How the Elections Will Impact Your Savings

Photo (cc) by brianc

There’s no doubt that investors thought a GOP mid-term victory would be good news for stocks. For proof, simply note the Dow run-up in the months leading up to the elections.

When I wrote Why You Should Buy Stocks and Houses Now back on July 6, the Dow was at 9,686. On election day it opened at 11,125 – 15 percent higher. Granted, the looming Republican victory wasn’t the only positive influence on stock prices, but there’s little doubt that it played a role in market optimism.

But now that the victory is at hand, will the economy and its proxy – the stock market – continue to head higher? While the jury is still out, there’s cause for both optimism and concern. Optimism because stocks have historically done well in the year after mid-term elections. Concern because the potential gridlock ahead could be devastating.

The bad news: gridlock during a delicate time

Now that Republicans have a majority in the House of Representatives, the ability of the government to act quickly or decisively to stimulate the economy could be compromised. While this has often been a good thing in prosperous times, it could be a dangerous thing when times aren’t so good. Potential areas where a stand-off between the White House and the Congress could hurt more than help:

  • Bush tax cuts: As we said in our September 27 story Should the Rich Pay Higher Taxes? Republicans favor keeping all the Bush-era income tax cuts in place, while the President wants to let them expire for Americans earning more than $250,000 per year. This problem will have to be resolved prior to the newly-elected Congress taking their seats – if no agreement is reached and nothing is done by year-end, the tax cuts will automatically expire for everyone. And that could cripple the recovery, since it would leave us all with less disposable income to spend. Likely scenario? The cuts will be extended for all, but only for one year – then the partisan bickering will begin again.
  • An end to stimulus spending: With unemployment still hovering at 9.6 percent, some economists believe that additional government spending may be necessary to create jobs. But stimulus spending, like the recently announced $50 billion plan to Renew and Expand America’s Roads, Railways and Runways, is precisely the type that the GOP’s Pledge to America vowed to end. Also likely: Congress may not extend unemployment benefits to the nation’s 6 million long-term unemployed. Less spending could hurt the economy, and in turn the stock market.
  • Financial regulation and healthcare reform: Many Republicans campaigned on repealing financial regulation and healthcare reform – a movement many Wall Street companies support, especially banks, brokerages, and insurance companies. But with Obama still holding veto power and Republicans without enough votes to override a veto, the result may be nothing more than uncertainty. And as much as the stock market hates government regulation, there’s something it hates more: uncertainty.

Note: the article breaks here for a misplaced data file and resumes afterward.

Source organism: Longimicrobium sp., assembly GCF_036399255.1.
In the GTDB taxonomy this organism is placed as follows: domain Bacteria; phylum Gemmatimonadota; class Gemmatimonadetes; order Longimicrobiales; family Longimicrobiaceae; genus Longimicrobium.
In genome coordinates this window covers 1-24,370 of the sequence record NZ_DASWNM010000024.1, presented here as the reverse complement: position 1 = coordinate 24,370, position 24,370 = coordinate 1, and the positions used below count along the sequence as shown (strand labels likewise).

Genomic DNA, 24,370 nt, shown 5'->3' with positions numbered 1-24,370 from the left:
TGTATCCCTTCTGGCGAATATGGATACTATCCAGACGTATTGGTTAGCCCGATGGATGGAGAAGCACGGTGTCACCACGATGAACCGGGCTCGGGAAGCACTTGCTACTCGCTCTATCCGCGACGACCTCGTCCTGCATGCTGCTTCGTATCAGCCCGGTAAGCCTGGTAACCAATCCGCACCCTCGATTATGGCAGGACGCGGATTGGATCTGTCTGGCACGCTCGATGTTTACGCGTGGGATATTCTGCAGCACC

In short, as the reality of a Congress unable to act settles in, the stock market might take a look and not like what it sees, especially if the future is uncertain or the economy weakens further and the government is unable to intervene.

All the news isn’t bad

According to Fidelity Investments, stocks soar the year after midterm elections, no matter which party is in charge or whether or not there’s a divided government. From 1950 to 2009, stocks averaged 11 percent per year. But in the year following mid-term elections, the average return was 23 percent, and that return didn’t vary widely whether there was harmony between the White House and Congress or not.

Another possible positive: potential compromise between the White House and Congress. Lawmakers in both parties could come together and vote on tax reforms that might benefit corporations, individuals, and the economy.

And there are areas where Republicans and the President have common ground. For example, the White House is currently working on a free trade agreement with South Korea – something many Republicans could support.

Here’s what I’m doing

As you may already know, I maintain a public, real-money portfolio of stocks I own. I’m a long-term investor, not a trader, and I’m not making any immediate changes. Now that the elections are behind us, history would suggest that January will mark the start of a good year. If the economy is already well on the road to recovery – and I believe it is – a little gridlock might be irritating but not necessarily bad for our economy. Nor would reducing government spending and lowering our massive federal deficit, something both sides of the isle have said they want.

But if the economy shows signs of weakening and Uncle Sam is unable to help due to partisan bickering, all bets are off.

Disclosure: The information you read here is always objective. However, we sometimes receive compensation when you click links within our stories.